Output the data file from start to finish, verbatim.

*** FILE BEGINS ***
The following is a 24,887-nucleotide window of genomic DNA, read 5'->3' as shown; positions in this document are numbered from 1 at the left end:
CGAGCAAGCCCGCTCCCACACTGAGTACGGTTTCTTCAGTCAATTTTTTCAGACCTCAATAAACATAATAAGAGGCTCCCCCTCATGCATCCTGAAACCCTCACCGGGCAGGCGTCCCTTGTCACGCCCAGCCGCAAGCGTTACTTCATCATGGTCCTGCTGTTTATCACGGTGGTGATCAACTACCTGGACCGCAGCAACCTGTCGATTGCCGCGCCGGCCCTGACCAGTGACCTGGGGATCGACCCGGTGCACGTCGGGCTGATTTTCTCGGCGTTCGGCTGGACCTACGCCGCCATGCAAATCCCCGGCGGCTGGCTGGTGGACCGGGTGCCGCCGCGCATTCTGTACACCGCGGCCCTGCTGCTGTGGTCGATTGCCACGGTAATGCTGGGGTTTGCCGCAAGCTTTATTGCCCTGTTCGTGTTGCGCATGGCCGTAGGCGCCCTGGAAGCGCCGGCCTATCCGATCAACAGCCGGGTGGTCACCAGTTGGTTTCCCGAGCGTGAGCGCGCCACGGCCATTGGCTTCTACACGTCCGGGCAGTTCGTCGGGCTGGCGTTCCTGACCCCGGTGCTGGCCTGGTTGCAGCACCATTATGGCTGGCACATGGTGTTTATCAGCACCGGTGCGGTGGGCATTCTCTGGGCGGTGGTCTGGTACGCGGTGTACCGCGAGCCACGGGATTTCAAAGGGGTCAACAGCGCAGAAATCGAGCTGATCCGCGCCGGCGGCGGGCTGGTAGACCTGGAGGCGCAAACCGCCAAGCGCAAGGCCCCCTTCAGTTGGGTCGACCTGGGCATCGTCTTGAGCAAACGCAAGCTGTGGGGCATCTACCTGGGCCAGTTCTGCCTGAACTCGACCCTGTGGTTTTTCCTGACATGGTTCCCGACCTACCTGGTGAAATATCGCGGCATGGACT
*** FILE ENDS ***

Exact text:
The following is a 24,887-nucleotide window of genomic DNA, read 5'->3' as shown; positions in this document are numbered from 1 at the left end:
CGAGCAAGCCCGCTCCCACACTGAGTACGGTTTCTTCAGTCAATTTTTTCAGACCTCAATAAACATAATAAGAGGCTCCCCCTCATGCATCCTGAAACCCTCACCGGGCAGGCGTCCCTTGTCACGCCCAGCCGCAAGCGTTACTTCATCATGGTCCTGCTGTTTATCACGGTGGTGATCAACTACCTGGACCGCAGCAACCTGTCGATTGCCGCGCCGGCCCTGACCAGTGACCTGGGGATCGACCCGGTGCACGTCGGGCTGATTTTCTCGGCGTTCGGCTGGACCTACGCCGCCATGCAAATCCCCGGCGGCTGGCTGGTGGACCGGGTGCCGCCGCGCATTCTGTACACCGCGGCCCTGCTGCTGTGGTCGATTGCCACGGTAATGCTGGGGTTTGCCGCAAGCTTTATTGCCCTGTTCGTGTTGCGCATGGCCGTAGGCGCCCTGGAAGCGCCGGCCTATCCGATCAACAGCCGGGTGGTCACCAGTTGGTTTCCCGAGCGTGAGCGCGCCACGGCCATTGGCTTCTACACGTCCGGGCAGTTCGTCGGGCTGGCGTTCCTGACCCCGGTGCTGGCCTGGTTGCAGCACCATTATGGCTGGCACATGGTGTTTATCAGCACCGGTGCGGTGGGCATTCTCTGGGCGGTGGTCTGGTACGCGGTGTACCGCGAGCCACGGGATTTCAAAGGGGTCAACAGCGCAGAAATCGAGCTGATCCGCGCCGGCGGCGGGCTGGTAGACCTGGAGGCGCAAACCGCCAAGCGCAAGGCCCCCTTCAGTTGGGTCGACCTGGGCATCGTCTTGAGCAAACGCAAGCTGTGGGGCATCTACCTGGGCCAGTTCTGCCTGAACTCGACCCTGTGGTTTTTCCTGACATGGTTCCCGACCTACCTGGTGAAATATCGCGGCATGGACT